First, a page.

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Bipartisan condemnation of Trump...Islamic State weapons...Serious matter for Jon Stewart

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MOUNT PLEASANT, S.C. (AP) — Donald Trump's call for a "total and complete shutdown of Muslims entering the United States" is being called "unhinged," un-American, and "unconstitutional." And those views are from some of his GOP rivals and other Republicans. Religious groups condemning the proposal include the Southern Baptist Convention.

SAN BERNARDINO, Calif. (AP) — The head of the FBI's Los Angeles office says investigators have concluded that the two shooters who carried out last week's massacre in San Bernardino, California, had been radicalized "for quite some time." The husband and wife had also taken target practice at gun ranges. Authorities say the two assault rifles used in the attack had been legally purchased by an old friend of Syed Farook. It's still unclear how the couple got the weapons.

BEIRUT (AP) — An international human rights group says the Islamic State group is committing war crimes with a "vast and varied" arsenal it obtained in part from Iraq. A report by Amnesty International blames Iraq for reckless arms trading and a poorly regulated flow of weapons. The report also faults a lack of oversight following the 2003 invasion, when the United State spent billions of dollars arming and training Iraqi security forces.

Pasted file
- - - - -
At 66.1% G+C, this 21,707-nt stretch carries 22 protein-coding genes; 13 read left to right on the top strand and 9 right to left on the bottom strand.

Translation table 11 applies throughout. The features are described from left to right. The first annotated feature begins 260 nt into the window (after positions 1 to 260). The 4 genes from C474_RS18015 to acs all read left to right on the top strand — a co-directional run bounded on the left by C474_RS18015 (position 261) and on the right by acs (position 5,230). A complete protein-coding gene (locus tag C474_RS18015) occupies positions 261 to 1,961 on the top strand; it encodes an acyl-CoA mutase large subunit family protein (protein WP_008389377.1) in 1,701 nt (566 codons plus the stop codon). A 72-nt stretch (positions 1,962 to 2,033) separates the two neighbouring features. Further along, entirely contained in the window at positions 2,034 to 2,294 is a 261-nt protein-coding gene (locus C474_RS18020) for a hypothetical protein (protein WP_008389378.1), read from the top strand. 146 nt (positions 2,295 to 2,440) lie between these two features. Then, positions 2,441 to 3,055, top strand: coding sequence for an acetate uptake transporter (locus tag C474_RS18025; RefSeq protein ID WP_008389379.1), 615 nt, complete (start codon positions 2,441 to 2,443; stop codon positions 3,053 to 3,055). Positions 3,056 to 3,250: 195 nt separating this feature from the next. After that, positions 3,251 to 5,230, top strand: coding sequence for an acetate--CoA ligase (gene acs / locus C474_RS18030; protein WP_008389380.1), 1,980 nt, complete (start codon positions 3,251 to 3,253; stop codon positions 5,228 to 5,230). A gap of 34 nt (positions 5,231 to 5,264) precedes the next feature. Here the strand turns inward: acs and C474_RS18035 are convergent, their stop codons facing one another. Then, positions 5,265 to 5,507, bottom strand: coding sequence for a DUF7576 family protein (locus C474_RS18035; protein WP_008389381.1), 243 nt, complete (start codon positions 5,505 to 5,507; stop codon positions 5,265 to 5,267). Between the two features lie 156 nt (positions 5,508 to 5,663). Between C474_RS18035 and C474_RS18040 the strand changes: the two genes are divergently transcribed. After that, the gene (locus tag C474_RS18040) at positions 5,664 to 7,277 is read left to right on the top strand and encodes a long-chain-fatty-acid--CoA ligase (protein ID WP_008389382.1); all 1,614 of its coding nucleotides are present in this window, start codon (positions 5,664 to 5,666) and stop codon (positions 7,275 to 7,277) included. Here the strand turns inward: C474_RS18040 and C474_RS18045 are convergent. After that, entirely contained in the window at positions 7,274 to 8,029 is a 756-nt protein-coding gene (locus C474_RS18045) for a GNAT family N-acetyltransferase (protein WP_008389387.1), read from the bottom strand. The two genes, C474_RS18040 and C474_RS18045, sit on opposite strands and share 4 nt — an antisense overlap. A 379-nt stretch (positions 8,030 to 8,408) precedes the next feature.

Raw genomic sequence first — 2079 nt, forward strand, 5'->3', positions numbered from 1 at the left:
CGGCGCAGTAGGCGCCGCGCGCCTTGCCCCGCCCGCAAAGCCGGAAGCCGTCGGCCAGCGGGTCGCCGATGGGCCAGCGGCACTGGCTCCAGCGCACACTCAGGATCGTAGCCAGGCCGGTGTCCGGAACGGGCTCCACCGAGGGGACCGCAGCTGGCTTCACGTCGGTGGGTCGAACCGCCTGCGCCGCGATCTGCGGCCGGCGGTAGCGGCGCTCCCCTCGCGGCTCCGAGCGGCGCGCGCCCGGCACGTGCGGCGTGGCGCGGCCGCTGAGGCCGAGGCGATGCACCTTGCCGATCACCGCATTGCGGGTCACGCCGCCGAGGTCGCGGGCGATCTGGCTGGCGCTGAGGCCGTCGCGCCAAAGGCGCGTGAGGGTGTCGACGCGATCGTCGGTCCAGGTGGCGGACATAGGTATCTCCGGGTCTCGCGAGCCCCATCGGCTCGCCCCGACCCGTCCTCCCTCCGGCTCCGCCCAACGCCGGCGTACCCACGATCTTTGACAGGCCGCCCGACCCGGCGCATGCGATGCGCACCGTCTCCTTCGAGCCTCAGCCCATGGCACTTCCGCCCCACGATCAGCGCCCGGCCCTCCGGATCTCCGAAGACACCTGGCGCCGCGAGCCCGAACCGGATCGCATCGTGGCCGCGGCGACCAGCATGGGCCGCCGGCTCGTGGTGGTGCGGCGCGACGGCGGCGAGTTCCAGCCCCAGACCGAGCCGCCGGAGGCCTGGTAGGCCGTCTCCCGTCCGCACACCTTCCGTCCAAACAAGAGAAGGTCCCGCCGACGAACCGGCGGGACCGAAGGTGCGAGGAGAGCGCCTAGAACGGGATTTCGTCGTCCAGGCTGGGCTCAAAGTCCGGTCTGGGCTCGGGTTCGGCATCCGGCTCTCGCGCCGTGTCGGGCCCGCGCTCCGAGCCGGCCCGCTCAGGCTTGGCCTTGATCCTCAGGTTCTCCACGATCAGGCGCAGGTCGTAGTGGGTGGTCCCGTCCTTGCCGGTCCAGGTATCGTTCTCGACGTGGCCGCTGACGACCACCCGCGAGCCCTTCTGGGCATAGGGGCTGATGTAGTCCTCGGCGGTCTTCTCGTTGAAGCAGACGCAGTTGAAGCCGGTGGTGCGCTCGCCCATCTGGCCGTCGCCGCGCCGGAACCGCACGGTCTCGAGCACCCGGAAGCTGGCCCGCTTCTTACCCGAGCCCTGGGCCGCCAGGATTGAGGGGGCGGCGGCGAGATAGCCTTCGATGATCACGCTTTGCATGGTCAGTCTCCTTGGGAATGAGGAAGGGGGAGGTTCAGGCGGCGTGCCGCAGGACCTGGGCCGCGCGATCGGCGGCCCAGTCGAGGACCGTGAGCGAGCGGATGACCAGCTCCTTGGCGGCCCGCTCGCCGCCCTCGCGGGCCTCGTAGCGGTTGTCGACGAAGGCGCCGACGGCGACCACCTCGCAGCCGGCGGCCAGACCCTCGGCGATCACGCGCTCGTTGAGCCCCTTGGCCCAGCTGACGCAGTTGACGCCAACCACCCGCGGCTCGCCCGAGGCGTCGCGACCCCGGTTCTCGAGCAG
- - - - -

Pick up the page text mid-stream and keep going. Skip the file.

DENVER (AP) — The man accused of killing three people at a Planned Parenthood clinic in Colorado asked at least one person in a nearby shopping center for directions to the facility before opening fire. That's according to a law enforcement official who spoke with The Associated Press. A second law enforcement official says Robert Lewis Dear assembled propane tanks around a vehicle and brought at least 10 guns to the clinic. He's to be charged this week.

NEW YORK (AP) — Comedian Jon Stewart has returned to "The Daily Show" but it was for a serious cause. Stewart was a guest on the "Daily Show with Trevor Noah" on Monday night. He is personally leading the fight to get Congress to renew a law that provides health benefits for first responders who became ill after the Sept. 11 terror attacks. Some Republicans oppose permanent extension of the law, saying it needs periodic review.

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The Associated Press


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